To claim that any book is the Word of God is to imply that there is indeed a personal God who speaks personal words. However, because there is no way of actually verifying that a personal God does exist, there are immediate grounds for dismissing any book claiming divine authority. To simply say that a personal God exists is not proof; I could just as easily proclaim the existence of a different god (Hermes, etc.). To look upon a starry night and claim that a personal God created the heavens doesn’t logically prove anything except your ability to articulate a belief system. You can scream at another person ‘til you’re blue in the face that Yahweh can kick Ra's butt, and vice versa. But I could stand right there and ask the both of you, as Elijah did to the priests of Baal, “Where is your god?” “Surely he is a god! Perhaps he is deep in thought, or busy (literally ‘on the toilet’), or traveling. Maybe he is sleeping and must be awakened.” (1Ki 18:27) Christians and Jews often laugh at the story of Elijah asking if Baal is on the crapper, but it’s not so funny when people like me ask them if Yahweh is taking a dump. Why? Because many think it’s OK to make fun of “false” gods but when someone calls their god false, they throw a conniption fit. This type of double standard arrogance is common in Judeo-Christian life. I can admit this; I was a part of the Christian community for 15 years. By the way, when people argue their religious views, they often threaten a future punishment on those who reject their opinions. I truly think that many Christians also wish this punishment upon those who do not agree with them. History shows that when punishing non believers was legal, many Christians did it with enthusiasm.


The Bible is a remarkable document and anyone who fails to see that has most likely never studied it. A very large portion of people in biblical religions very seldom read it, if ever. Whether you agree with its words or not, the book is fascinating. It was hand-written over a 2,500-year period and by many kinds of people. It has shaped the world’s 3 largest religions. I would say its construction is worth taking a look at.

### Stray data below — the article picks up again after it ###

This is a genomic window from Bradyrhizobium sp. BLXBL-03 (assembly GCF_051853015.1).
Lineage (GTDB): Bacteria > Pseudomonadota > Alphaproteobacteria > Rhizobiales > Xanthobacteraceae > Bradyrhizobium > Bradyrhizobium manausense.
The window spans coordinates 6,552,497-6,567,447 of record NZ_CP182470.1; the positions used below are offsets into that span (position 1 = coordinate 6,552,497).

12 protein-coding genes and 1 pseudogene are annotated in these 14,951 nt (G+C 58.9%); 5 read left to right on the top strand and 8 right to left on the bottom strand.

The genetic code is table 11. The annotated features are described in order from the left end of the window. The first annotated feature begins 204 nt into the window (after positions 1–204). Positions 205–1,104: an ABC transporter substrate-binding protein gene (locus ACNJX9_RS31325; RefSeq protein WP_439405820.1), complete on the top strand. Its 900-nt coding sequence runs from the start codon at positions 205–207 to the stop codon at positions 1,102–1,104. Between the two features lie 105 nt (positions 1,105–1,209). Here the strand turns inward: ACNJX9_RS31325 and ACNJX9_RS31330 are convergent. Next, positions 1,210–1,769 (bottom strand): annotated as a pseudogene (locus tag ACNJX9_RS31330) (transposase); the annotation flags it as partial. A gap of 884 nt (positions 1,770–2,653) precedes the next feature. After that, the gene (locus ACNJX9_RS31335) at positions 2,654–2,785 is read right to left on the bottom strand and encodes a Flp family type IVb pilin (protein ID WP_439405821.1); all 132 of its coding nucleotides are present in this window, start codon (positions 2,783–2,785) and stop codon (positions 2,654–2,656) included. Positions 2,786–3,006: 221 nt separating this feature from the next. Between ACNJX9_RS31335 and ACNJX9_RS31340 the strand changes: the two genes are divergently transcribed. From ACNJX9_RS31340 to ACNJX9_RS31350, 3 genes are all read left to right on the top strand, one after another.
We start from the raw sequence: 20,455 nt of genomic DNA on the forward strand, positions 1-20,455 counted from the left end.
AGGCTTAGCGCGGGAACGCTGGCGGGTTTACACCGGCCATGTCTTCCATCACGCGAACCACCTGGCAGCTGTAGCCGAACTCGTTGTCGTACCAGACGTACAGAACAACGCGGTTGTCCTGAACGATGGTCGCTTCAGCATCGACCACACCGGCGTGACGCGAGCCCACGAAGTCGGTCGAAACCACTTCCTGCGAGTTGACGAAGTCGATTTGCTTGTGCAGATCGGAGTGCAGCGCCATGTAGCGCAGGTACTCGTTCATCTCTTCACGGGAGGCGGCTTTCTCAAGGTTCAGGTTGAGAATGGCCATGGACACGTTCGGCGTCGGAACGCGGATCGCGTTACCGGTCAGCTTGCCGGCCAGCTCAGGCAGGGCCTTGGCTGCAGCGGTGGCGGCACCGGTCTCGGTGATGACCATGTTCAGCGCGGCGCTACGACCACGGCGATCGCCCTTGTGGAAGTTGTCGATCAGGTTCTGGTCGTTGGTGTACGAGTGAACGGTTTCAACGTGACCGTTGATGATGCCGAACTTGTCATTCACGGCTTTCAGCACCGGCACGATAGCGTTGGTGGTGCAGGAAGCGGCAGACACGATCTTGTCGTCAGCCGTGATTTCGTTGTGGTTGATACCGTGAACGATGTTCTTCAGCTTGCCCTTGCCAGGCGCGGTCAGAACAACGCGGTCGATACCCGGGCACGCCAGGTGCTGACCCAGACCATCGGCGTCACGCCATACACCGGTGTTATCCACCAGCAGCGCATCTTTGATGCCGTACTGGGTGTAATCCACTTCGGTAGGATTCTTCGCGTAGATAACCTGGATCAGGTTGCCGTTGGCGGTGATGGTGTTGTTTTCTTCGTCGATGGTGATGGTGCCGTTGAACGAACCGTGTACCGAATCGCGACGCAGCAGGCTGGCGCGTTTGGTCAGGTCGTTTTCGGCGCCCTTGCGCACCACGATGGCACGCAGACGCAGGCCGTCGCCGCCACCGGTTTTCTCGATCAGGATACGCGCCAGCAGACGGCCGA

Who really decided the final set of books of the Bible and by what standard and authority? This question was driven by the following fact: Mainstream, fundamentalist, and orthodox Christian theology declares that the Bible is inerrant. By “inerrant” they mean “the inspired, perfect word of God.” Logically speaking, if the Bible is divine and perfect, then it must have been created by divine and perfect means.


So what is perfect? Perfect is that which is without error or the possibility of error. Perfect, which the biblical God is said to be, cannot be anything other than perfect. Therefore, most would agree that for something to qualify as “God’s word” it must be completely accurate. Fundamentalist and orthodox Christian churches teach that the Bible is without error.


Naturally, as I studied further I began looking for this perfect system that God put into place in order for us to receive his perfect words. There must be, I thought, something in history to confirm the immaculate reception of this perfect book. After all, it is the Bible that sets the perfect standard for Christian salvation, morality, ethics, lifestyle, and church government.